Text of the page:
@fundraiserchad’s Ultimate Guide to Fundraising Databases

@fundraiserchad’s Ultimate Guide to Fundraising Databases

So, you think your organization is ready for its first fundraising database/CRM?  Or maybe you hate your current one and you’re thinking about making a change.  Where do you even begin?

How to Select the Best Fundraising Database

The key is not to select THE BEST fundraising database.  Chances are you don’t need the one with every single bell and whistle.  You need the one that is right for your organization and your staff.  You have budget constraints, staff skills, time constraints and conversion issues to take into consideration.

My top recommendation is the take a step back and figure out what you actually want and need before you start looking at specific products.  There are a ton out there and it quickly gets overwhelming.  Knowing your requirements before you start will allow you to quickly eliminate options and move others to the top of the list.

Here are a few other articles and resources to help you with this process:

Current Fundraising Database / CRM Options

Okay, okay, I made you wait long enough.  Here are all the fundraising databases that I’m currently aware of that are being offered by credible and ethical companies.  Many of these companies also share anonymous data for research purposes and do their part to increase the body of research in the field.  A win for everyone!  The first few are my favorite (based on actual experience with the product) and then it switches to alphabetical order by company name.  I’ve included a quick demo/spotlight video if I could find one for each product and any notes on my personal experience with it.  Do you know of a product that’s not on the list?  Please let me know.  Happy shopping …


Bloomerang is @fundraiserchad’s database of choice.  He’s been around many of the leading products and by far Bloomerang has been the easiest to use on all fronts.  Many databases excel at ease of data entry, a few are good at reports and queries and very few make setup and changes a breeze.  Bloomerang makes all of these steps easy, even for non-techies.  They also have a completely free offering for very small shops (under 500 donors & less than $100,000 in revenue annually).  Please shop around and see what else is out there, but be sure to add Bloomerang to your list if you’re in the market for a new donor database.   Click here to schedule a demo with their expert staff.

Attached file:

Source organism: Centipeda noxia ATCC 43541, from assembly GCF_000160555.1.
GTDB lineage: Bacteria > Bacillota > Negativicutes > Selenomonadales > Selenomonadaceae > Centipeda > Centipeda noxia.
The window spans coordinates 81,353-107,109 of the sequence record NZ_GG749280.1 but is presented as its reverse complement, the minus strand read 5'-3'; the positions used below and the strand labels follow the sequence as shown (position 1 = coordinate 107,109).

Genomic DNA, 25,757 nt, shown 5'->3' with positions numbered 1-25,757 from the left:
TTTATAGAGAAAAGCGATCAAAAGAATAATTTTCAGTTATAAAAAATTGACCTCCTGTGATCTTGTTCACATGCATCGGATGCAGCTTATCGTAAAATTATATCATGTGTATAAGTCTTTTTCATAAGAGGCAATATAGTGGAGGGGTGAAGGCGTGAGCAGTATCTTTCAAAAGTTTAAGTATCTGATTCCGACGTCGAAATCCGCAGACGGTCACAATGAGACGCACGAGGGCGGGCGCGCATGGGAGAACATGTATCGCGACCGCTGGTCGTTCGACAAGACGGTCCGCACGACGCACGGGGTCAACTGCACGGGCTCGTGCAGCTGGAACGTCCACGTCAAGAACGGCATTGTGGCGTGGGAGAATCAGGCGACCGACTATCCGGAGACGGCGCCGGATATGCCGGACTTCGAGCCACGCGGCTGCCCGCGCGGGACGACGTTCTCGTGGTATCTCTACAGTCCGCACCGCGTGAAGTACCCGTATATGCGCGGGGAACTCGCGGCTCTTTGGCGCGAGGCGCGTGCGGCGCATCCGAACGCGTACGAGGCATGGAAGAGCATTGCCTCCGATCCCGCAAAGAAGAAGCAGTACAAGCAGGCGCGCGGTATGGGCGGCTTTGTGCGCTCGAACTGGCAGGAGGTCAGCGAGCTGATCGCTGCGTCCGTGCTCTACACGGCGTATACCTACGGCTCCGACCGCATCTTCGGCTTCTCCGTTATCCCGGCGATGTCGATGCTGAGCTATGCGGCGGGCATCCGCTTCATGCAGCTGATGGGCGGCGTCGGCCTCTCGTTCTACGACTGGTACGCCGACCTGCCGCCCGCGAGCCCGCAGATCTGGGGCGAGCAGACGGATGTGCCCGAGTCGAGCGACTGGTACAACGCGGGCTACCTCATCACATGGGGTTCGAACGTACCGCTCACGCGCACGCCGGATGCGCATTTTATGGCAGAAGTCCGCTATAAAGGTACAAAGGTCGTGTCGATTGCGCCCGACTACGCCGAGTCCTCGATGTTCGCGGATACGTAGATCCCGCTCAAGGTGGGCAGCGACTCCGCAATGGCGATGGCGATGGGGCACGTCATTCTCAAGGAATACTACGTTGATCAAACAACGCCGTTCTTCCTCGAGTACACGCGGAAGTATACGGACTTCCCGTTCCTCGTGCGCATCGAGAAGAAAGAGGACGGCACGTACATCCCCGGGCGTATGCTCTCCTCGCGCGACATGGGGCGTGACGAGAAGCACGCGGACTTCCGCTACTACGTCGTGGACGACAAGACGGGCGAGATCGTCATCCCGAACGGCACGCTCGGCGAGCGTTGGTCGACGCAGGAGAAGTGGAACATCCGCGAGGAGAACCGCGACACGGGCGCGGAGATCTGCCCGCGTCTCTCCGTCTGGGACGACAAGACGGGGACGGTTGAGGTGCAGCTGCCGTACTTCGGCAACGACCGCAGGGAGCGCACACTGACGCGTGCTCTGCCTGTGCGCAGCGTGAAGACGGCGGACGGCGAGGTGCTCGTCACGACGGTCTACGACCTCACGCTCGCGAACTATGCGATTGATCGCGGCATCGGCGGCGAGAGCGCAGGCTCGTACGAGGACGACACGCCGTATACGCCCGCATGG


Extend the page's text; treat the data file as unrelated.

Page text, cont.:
But just because it’s my favorite, doesn’t mean Bloomerang is the right fit for your organization.  You have to check it out.  If it isn’t, here’s a comprehensive list of other options (and please contact me if I missed one and I’ll be sure to add it).


I’ve seen NeonCRM in action at a few organizations and it’s a pretty good tool.  I find it a little clunky on the back end (difficult to setup / make changes) but for some organizations it can be good value for the investment.

Wild Apricot

Wild Apricot is focused more on membership type organizations but can be adapted for use at any nonprofit.  I have not seen the tool in action; however, I’ve had some great interactions with their staff over the years and they provide a lot of good service to the industry.

Fronstream Panorama / GiftWorks Cloud

Many moons ago I was a GiftWorks subscriber.  The company was founded in Lancaster, PA which was the next city over for me for many years.  My organization got in during the startup years and watched it evolve.  Unfortunately that evolution and the customer support seemed to slow down when they got bought out, but I have not had interaction with them in recent years.  I have always liked this product.

Abila Millennium


Arreva Exceed Beyond

(formerly Telosa Software)

Blackbaud eTapestry

@fundraiserchad’s Ultimate Guide to Stewardship & Donor Retention

@fundraiserchad’s Ultimate Guide to Stewardship & Donor Retention

How to Build a Simple Stewardship System that Boosts Donor Retention

What is Stewardship?

So what do we mean when we say “stewardship” in the context of fundraising?  Stewardship is defined as “the conducting, supervising, or managing of something; especially: the careful and responsible management of something entrusted to one’s care” (Merriam-Webster). It’s the second part of this definition that we as fundraisers should focus on:  “careful and responsible management of something entrusted to one’s care.”

The bottom line: we need to take care of a supporter’s donation by 1) doing what we said we were going to do with it, AND 2) telling them that we did 3) WHILE expressing gratitude.

A new term has emerged on the fundraising landscape in recent years to express this.  That term is #donorlove (note the hash tag, look it up on any social media platform when you need some inspiration).  According to fundraising guru Jen Love, #donorlove is putting “the donors at the heart of everything you do, at the heart of every interaction you have with them. Expressing what your donors make possible by giving to you, and making them heroes for the amazing things they achieve for your cause.”[1]

We must show our donors that they matter.  We must show them that we can’t change the world without them.  We can’t take them for granted.  We can’t view them as transactions or dollar signs.  We must constantly work to build deeper relationships with them.  We must convince everyone in our organization, regardless of their job title, to do the same.  We must build a culture of philanthropy at our organization.  Stewardship must be everyone’s first priority.

But why?

Why Donor Stewardship Must Come First